I Adopted an Elephant and You Can Too!

Yes, you read that correctly, I did adopt an elephant! But it might not be exactly what you are thinking. No, I do not have an elephant in my backyard or in a barn somewhere or my dorm room. My elephant lives in Kenya and her name is Malkia (pictured below). 

Photo credit: Outside GO

When I graduated from high school, my sister gave me a gift card that I could use towards fostering an elephant or a rhino from the David Sheldrick Wildlife Trust (DSWT). The DSWT is committed to protecting elephants and rhinos from poaching and other factors that could lead to extinction like deforestation and drought. When an elephant or rhino is orphaned, the DSWT will rescue the animal and bring them back to the Nursery where they can receive food, water, and any other care that they might need. While the DSWT will give them all the care they need, DSWT’s main goal is to reintegrate the orphans back into the wild when the animals are ready. 

Fostering an elephant or a rhino is so amazing because even though the animal might be all the way across the world, you are still very much connected to it. 

First, you get to choose who you want to foster. On the DSWT website, there is a list of elephants that all need fostering. The list features their name, birthday, how they were found, and the reason for being orphaned. 

Photo credit: DSWT

I picked Malkia for two reasons. First, she was found beside her dying mother and I felt so devastated for her that I instantly gravitated towards her. Second, her name. Malkia means queen in Swahili. I had to foster Malkia because I know that you do not just receive that name by accident, she had to be one fierce elephant.

You can watch Malkia’s rescue here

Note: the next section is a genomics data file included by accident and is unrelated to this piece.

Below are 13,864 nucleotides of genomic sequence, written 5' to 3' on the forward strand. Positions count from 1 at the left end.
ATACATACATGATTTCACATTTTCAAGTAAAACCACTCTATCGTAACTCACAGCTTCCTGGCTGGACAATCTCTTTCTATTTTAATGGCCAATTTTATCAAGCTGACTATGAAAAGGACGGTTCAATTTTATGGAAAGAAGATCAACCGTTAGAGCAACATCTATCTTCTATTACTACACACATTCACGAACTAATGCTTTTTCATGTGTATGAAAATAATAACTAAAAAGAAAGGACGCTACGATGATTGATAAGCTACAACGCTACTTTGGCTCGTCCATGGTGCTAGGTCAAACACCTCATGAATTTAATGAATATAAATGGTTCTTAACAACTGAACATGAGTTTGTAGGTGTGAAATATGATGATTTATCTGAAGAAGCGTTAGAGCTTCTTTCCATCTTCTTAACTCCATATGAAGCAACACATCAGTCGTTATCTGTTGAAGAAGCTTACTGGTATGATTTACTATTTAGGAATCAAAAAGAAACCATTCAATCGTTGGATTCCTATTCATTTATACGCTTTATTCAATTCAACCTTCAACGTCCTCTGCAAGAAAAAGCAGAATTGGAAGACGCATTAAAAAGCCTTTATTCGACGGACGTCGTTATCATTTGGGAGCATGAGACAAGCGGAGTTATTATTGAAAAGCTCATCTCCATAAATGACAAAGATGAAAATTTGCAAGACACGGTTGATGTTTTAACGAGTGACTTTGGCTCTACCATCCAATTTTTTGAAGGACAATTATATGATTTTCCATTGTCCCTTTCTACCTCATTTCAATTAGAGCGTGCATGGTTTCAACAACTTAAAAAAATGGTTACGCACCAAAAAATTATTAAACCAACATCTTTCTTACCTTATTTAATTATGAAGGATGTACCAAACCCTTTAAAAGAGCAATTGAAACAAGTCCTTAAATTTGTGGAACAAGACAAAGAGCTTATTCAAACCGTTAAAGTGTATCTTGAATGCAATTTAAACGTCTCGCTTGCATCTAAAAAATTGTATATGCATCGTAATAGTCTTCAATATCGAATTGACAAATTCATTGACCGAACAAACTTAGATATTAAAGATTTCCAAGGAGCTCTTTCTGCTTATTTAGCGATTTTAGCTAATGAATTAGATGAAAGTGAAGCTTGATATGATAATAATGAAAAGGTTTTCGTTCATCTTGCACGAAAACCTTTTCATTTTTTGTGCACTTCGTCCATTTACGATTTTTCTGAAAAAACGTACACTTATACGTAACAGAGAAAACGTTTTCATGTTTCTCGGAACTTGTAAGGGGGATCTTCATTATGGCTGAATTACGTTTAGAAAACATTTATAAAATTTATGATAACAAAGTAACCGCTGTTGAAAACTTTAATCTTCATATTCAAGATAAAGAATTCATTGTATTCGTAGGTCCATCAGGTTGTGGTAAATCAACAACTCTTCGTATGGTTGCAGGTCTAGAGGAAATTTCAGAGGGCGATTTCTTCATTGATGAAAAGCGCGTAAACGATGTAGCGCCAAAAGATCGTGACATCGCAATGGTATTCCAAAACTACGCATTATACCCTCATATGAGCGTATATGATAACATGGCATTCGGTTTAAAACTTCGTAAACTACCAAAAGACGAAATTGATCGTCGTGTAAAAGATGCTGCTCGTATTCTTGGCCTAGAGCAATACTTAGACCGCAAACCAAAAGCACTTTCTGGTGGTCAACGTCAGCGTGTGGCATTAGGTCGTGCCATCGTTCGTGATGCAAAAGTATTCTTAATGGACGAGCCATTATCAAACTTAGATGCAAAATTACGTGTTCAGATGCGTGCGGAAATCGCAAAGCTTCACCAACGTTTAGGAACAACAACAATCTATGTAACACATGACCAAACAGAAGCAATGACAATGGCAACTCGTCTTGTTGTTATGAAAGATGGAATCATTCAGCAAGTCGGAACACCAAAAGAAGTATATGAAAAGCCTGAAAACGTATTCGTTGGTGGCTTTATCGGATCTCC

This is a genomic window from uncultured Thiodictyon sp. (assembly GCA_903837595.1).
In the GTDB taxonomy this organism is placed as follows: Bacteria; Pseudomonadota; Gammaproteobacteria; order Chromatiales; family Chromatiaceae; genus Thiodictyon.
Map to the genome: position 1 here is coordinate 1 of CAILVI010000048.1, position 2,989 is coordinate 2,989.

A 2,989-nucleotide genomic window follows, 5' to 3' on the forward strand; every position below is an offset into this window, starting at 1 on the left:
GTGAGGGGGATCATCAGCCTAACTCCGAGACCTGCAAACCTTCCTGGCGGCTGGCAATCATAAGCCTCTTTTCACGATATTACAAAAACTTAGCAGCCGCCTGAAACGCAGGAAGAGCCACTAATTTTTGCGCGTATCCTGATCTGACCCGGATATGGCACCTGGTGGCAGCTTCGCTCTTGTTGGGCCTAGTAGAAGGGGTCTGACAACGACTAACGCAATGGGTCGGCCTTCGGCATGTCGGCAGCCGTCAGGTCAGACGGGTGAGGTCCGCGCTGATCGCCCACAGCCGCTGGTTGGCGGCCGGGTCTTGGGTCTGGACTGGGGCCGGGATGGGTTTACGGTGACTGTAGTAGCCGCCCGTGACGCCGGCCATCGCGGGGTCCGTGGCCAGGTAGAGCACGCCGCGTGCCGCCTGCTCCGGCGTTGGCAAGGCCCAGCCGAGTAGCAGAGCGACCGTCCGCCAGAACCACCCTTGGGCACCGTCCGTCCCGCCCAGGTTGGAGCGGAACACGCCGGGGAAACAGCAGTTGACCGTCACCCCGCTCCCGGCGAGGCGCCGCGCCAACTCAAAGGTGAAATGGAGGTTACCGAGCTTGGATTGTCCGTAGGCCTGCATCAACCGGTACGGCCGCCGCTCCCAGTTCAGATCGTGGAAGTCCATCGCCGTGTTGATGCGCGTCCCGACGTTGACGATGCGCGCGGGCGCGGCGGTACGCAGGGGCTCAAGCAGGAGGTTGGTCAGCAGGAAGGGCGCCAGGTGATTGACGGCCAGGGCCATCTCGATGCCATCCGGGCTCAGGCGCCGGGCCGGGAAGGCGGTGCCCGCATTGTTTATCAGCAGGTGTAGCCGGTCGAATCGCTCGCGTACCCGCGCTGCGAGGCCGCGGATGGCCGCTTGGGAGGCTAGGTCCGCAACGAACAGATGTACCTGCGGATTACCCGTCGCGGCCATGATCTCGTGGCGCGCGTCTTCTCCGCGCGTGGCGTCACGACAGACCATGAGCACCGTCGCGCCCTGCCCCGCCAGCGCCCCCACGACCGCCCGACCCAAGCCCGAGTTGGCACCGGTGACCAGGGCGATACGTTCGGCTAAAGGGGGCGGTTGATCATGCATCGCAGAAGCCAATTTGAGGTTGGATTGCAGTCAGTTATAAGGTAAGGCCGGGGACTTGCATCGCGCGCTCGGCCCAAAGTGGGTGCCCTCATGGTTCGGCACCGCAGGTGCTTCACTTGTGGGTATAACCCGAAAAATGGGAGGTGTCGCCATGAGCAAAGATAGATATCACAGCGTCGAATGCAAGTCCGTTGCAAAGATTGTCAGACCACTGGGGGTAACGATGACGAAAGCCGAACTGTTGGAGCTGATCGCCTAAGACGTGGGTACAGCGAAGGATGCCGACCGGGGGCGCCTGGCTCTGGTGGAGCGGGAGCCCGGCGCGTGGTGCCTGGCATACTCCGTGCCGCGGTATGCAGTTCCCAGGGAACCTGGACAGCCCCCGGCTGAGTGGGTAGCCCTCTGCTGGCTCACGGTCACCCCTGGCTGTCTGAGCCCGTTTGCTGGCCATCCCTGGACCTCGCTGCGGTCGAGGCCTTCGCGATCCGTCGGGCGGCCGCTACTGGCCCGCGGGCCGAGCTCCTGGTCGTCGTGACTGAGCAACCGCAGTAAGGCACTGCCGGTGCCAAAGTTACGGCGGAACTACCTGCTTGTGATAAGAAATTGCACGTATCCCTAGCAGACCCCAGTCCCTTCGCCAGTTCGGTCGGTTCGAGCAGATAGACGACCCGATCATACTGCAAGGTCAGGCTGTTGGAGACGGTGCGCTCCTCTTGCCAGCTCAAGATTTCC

Besides feeling immensely happy about having a new elephant in your family, you also get to enjoy other benefits! After you pick your elephant, you will receive an interactive map explaining where your elephant was found and a description of the animals/habitat in that area. You will also receive monthly summaries of the events that took place at the DSWT including photos and detailed diary entries that will keep you up to date on your elephant. AND you will get monthly watercolor paintings by Angela Sheldrick like the one below. 

Photo credit: DSWT 

I love when I get that email and I can learn more about Malkia. Remember when I said that Malkia had to be one fierce elephant? Well, I was right. Turns out she is a very determined and mischievous girl who is always very excited (and loud) during feeding time. 

On December 4th, she and two other elephants made a big step in their journey of reintegration. They moved from the Nursery to Ithumba, a place for the older orphaned elephants to live. Although the elephants still rely on the Keepers and their milk bottles, this move is an important step before Malkia can lead a fully independent life in Kenya.  

You can watch Malkia’s move here

I am extremely grateful to have played a part, even if only a minor one, in helping Malkia get the life she deserves. Many of the orphans are orphans because of humans, due to poaching, deforestation, and overpopulation. I am happy that I get to give back and be a human that helps instead of harms. 

Photo credit: DWST

Please consider donating to the David Sheldrick Wildlife Trust, they (and the animals) need all the help they can get. You can donate online or become a foster parent like me!


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